As you can see, it’s quite a different vegetable than you would think at first glance. That doesn’t change how delicious it is when you make guacamole from it, though. Growing it is not that difficult, and I’ll move on to that, but first I have to clear up an age-old dilemma about cilantro and another vegetable. 

The Difference Between Cilantro and Coriander 

Coriander

There’s a lot of confusion concerning this, especially when a recipe calls for using coriander and you don’t know what you should use. Well, you don’t need to have that dilemma because coriander is the exact same plant as cilantro.

Yes, those are just two different names for the same thing. Most people in the US just use the terms a bit incorrectly – they refer to fresh coriander as cilantro and use the word coriander for dried coriander or its seeds. In the UK they just use the word coriander for everything. Where did cilantro come from then? Well, you see, it’s the Spanish name for coriander, so it probably came from Mexico.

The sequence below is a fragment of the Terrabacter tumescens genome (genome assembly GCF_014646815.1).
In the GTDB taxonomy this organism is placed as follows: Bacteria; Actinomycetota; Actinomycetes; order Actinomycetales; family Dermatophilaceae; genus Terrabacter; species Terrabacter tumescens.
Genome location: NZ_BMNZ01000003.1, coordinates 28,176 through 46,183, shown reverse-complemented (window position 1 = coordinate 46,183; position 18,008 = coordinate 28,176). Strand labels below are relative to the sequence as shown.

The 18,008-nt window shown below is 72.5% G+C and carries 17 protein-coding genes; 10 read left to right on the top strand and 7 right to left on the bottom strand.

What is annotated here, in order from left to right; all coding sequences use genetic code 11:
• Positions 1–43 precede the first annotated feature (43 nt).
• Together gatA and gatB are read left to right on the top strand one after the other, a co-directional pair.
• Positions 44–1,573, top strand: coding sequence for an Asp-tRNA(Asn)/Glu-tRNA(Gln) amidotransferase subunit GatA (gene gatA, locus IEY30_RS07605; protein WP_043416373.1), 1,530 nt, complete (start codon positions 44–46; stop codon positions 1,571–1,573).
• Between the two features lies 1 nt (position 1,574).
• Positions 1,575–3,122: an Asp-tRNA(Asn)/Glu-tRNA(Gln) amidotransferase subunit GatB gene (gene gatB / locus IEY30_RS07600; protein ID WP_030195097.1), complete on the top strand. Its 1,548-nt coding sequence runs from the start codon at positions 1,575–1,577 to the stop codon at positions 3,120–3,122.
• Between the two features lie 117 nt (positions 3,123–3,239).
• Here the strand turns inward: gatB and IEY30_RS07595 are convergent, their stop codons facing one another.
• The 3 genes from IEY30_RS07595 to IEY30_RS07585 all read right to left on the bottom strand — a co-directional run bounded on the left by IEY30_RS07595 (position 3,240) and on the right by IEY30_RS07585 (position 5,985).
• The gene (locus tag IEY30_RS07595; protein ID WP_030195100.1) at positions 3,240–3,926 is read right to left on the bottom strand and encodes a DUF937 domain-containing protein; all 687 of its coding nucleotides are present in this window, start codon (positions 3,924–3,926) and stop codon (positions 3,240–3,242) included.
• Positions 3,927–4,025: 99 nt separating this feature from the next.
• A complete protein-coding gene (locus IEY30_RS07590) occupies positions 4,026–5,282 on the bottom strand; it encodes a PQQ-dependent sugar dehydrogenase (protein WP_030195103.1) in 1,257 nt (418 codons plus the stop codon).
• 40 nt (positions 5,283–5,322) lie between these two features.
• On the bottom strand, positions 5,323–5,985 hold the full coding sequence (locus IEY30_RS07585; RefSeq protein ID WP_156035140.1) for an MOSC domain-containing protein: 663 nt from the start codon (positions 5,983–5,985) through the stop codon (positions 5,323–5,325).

Either way, you don’t need to be confused anymore. When you’re planting cilantro, you’re planting coriander; they’re the same thing.

How to Prepare the Soil for Cilantro

Prepare The Soil

Cilantro is a plant that requires full sun, and only light shade is tolerable. Because of that, you need to pick a patch of ground that’s not blocked by anything, including other plants in your garden. It also requires the ground to be mostly dry, so you need a patch that drains well. This is why it grows so well in the dry and hot Mexico.

In accordance with that, the best time to plant cilantro is in late spring, between March and May, so it can get the most heat smack-bang in the middle of summer.